Christmas Yarn Bombing
“Fabulous! What a cheerful site. Well done to everyone who took part and cheered us up.”
“Looks amazing! Well done everyone.”
These are just a few of the many comments we received. Because everyone has loved the yarn bombing and because people need something to do during lockdown, we have been asked to carry on yarn bombing, but this time on an Advent and Christmas theme. After November 11 we will be removing the poppies and gradually our festive yarn bombing will be added to the railings and trees.
So, if you missed out the first time and want to get involved, then please join us. All welcome from beginners to the highly skilled. Just starting out with yarn, then why not make simple pom poms for the pompom tree? Help make the Churchyard a blaze of colour on for the cold dark days.
You can collect free festive wool, knitting needles and crochet hooks from the Virger at the Minster on the days we are open for private prayer:
11.00 -13.00 on Tuesdays, Fridays and Sundays
When you have created something either leave it with the Virger or add it to the railings yourself.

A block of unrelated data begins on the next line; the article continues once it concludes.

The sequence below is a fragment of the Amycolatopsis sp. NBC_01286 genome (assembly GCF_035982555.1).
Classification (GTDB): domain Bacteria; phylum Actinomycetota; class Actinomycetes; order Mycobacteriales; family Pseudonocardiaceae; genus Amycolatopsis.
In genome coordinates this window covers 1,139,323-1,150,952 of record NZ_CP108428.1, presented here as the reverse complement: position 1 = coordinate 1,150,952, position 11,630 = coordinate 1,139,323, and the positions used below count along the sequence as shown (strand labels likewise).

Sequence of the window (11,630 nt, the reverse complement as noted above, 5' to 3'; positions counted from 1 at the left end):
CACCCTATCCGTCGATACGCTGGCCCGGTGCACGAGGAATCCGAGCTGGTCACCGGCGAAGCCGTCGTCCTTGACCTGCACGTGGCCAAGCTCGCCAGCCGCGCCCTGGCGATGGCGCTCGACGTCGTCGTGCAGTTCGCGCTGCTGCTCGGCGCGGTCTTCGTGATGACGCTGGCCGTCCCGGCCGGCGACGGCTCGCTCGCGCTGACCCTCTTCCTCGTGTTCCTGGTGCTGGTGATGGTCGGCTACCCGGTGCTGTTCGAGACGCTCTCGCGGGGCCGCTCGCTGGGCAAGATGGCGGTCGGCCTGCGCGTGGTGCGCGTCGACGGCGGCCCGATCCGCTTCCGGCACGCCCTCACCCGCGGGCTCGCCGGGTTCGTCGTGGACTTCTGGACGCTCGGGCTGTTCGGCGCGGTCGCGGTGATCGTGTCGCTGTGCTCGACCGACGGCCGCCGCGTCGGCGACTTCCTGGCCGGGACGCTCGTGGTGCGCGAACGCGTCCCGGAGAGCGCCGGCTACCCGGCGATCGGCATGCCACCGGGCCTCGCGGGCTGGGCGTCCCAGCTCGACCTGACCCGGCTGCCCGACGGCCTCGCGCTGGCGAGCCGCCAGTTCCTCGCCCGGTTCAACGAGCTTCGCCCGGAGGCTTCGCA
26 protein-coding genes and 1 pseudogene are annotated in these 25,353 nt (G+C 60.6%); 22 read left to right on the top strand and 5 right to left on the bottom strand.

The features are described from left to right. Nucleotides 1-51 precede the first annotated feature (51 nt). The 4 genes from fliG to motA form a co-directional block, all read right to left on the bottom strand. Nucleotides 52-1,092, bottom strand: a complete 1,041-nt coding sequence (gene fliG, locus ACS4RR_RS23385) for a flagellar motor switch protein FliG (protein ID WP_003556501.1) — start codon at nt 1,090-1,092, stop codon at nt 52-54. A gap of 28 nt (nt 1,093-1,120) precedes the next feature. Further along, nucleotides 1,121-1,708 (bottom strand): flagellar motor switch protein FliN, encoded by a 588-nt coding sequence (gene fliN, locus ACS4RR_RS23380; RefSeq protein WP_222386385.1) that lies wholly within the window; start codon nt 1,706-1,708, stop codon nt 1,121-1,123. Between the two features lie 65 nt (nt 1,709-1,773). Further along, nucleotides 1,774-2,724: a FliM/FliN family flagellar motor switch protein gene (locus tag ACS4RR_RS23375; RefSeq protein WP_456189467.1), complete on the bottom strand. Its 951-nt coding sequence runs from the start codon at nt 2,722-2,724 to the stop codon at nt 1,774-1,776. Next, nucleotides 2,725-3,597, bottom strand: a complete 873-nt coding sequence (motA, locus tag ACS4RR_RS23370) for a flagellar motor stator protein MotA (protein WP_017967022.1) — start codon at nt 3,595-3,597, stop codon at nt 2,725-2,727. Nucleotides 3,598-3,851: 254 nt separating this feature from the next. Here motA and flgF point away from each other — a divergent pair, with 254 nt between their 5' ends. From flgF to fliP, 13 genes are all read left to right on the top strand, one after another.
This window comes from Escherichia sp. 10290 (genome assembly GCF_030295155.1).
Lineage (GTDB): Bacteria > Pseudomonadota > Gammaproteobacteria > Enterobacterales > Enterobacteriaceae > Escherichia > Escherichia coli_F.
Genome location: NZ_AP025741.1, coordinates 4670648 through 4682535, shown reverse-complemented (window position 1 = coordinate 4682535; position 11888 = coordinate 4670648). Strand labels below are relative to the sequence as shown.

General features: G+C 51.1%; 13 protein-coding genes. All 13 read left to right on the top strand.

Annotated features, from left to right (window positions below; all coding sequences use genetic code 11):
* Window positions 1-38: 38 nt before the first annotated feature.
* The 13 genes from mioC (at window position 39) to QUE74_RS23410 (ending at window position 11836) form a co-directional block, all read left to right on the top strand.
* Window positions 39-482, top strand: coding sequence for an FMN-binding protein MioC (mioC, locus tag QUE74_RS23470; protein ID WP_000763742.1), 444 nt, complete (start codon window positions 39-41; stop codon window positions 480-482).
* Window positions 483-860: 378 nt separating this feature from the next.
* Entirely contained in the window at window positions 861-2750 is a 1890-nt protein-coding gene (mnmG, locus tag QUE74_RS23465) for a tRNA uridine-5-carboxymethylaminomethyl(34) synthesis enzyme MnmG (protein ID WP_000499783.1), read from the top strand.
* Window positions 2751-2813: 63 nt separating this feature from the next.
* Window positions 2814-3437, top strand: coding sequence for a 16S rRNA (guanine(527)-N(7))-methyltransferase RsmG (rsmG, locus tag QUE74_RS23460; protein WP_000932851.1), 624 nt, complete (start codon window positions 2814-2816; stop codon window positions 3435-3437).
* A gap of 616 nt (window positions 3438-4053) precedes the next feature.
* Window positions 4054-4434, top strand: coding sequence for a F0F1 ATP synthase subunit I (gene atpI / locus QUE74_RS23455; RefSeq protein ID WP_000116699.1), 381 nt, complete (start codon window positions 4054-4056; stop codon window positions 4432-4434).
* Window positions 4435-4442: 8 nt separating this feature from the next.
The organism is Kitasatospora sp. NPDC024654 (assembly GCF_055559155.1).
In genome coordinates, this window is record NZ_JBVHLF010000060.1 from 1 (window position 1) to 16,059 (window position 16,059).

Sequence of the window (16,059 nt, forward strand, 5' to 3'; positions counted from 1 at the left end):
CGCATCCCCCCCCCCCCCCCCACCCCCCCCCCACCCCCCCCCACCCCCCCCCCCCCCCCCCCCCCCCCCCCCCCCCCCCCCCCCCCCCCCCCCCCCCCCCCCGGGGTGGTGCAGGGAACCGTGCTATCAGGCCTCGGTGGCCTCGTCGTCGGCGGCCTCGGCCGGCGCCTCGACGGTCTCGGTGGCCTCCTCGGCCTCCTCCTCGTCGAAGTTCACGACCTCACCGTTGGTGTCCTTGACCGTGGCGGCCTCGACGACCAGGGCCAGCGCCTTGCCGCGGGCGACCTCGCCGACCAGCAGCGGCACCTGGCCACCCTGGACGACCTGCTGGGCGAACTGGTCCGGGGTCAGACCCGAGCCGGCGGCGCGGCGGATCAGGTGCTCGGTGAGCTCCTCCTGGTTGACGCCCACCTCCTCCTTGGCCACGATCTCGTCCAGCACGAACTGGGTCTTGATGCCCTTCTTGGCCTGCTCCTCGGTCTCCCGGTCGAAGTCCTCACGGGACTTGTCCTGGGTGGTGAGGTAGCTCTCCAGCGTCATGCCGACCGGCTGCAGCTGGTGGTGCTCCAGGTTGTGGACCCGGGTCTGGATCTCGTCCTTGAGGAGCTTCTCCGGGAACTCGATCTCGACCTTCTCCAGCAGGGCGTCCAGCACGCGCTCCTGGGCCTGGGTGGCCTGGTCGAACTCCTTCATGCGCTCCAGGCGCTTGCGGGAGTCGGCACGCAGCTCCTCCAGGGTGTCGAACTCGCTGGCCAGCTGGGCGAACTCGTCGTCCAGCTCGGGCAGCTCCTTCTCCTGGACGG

If you have any questions then contact firstname.lastname@example.org
Why is Beverley Minster Yarn Bombing?
We are doing this as part of the Sanctuary Project. In the medieval period justice was particularly hard and certain religious houses, such as Beverley, were given the right of Sanctuary. This provided an alternative route through which the King could offer mercy.
People travelled across England to claim sanctuary for crimes ranging from theft, debt through to murder. These Sanctuary men could stay for 30 days and helped around the church in exchange for food and lodging. The clergy heard their confession and mediated on their behalf. Most left England and were banished abroad for the rest of their lives. A few, often debtors, stayed in Beverley.
The walls of Beverley Minster are full of graffiti left by medieval pilgrims and probably the Sanctuary men visiting the Minster. They were left as a form of worship to Saint John. We are celebrating this with yarn bombing, considered to be a form of modern-day urban graffiti.
Select a word to see an instructional video.